We Should Focus on Deception, Not Lying | Mother Jones:
A better approach is to focus instead on attempts to mislead. But how do you judge that? A few years ago I developed a three-part test that I use to check my immediate emotional reaction to things politicians say. I've found it pretty useful in practice, though it's not perfect and it doesn't apply to every kind of slippery statement. Here it is:
- What was the speaker trying to imply? This is necessarily a judgment call, but it's what gets us away from "lying" and instead focuses our attention on how badly a speaker is trying to mislead us.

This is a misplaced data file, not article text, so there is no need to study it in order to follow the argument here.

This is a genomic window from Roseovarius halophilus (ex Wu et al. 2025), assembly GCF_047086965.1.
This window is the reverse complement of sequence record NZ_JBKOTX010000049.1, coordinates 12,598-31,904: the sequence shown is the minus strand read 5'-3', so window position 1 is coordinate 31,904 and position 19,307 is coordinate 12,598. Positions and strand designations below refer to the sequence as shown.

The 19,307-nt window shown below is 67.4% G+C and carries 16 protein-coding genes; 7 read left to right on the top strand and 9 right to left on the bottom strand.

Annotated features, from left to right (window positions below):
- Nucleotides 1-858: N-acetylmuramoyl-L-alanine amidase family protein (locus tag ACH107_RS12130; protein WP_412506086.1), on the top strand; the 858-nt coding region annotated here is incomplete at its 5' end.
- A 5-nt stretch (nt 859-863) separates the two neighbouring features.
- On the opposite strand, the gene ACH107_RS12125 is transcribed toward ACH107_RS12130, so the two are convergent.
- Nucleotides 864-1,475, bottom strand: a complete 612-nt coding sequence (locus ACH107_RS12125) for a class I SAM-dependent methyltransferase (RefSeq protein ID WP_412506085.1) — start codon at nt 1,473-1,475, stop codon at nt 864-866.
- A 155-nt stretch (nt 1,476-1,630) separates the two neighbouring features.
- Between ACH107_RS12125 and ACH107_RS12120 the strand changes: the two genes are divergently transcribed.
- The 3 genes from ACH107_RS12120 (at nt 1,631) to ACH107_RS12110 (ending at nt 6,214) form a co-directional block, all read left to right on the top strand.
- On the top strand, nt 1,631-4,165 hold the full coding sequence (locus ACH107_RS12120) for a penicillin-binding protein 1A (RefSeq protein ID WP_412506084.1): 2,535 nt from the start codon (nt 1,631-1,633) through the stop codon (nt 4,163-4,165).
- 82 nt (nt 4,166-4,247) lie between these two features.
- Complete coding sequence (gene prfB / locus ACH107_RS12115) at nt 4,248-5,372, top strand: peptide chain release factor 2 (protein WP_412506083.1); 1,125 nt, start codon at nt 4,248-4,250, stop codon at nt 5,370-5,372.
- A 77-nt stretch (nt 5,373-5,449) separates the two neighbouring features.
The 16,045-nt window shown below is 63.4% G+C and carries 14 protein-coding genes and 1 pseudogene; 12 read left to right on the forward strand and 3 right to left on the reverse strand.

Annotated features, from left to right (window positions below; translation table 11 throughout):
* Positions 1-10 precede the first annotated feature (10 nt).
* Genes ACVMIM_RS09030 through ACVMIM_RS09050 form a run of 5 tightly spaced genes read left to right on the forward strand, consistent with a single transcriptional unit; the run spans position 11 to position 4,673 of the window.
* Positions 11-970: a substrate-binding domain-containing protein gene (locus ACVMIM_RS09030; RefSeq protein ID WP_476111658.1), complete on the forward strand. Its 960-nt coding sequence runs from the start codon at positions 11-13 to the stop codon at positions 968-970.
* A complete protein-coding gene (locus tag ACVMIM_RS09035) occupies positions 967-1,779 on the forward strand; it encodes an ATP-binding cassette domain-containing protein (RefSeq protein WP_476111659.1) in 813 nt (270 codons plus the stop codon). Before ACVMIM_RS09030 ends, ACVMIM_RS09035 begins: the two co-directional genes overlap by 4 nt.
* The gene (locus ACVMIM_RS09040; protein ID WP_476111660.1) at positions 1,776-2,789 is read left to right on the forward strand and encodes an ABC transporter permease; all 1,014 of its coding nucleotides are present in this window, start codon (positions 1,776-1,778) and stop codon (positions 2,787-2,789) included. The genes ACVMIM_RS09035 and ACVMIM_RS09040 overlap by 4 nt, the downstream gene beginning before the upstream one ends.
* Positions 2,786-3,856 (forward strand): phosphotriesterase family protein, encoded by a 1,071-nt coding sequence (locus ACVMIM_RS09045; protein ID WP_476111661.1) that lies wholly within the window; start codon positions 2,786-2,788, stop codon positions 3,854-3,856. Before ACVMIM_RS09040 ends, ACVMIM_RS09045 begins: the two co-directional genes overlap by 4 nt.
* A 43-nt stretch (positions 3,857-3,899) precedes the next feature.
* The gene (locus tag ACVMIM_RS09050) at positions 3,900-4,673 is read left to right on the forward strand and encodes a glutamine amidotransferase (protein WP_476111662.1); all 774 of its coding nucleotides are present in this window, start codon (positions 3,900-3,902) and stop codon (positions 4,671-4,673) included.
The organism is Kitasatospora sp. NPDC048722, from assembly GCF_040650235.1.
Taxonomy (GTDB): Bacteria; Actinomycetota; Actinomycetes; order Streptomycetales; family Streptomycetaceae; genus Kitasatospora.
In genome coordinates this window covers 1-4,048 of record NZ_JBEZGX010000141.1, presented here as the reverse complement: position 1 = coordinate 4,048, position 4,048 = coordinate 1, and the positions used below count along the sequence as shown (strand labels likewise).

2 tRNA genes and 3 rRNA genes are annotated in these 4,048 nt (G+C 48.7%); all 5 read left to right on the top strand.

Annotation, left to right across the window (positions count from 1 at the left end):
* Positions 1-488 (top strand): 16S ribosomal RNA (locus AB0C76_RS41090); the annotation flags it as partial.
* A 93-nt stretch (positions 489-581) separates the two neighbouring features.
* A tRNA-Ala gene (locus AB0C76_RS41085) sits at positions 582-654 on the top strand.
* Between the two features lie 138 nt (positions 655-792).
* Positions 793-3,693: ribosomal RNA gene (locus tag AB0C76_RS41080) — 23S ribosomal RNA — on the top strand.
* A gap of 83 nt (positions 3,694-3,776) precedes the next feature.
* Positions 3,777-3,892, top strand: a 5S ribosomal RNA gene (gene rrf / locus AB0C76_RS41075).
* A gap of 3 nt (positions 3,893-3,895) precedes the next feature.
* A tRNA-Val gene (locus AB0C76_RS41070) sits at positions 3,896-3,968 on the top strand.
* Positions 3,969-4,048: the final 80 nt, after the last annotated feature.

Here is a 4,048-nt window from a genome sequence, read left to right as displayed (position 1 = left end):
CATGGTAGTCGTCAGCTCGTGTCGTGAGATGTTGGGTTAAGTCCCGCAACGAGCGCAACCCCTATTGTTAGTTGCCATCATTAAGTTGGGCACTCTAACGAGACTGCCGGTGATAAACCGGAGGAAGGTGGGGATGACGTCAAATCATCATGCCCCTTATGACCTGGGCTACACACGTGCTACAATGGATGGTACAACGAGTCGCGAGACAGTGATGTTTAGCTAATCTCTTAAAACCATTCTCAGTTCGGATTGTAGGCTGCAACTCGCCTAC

- What would it take to state things accurately? This is the most important part of the exercise. Without getting deep in the weeds (nobody expects politicians to speak in white paper-ese), what would it take to restate things reasonably accurately?
- How much would accuracy damage the speaker's point? Obviously, if accuracy dents the speaker's point only a bit, not much harm has been done. If it demolishes the speaker's point completely, it's as bad as an actual lie.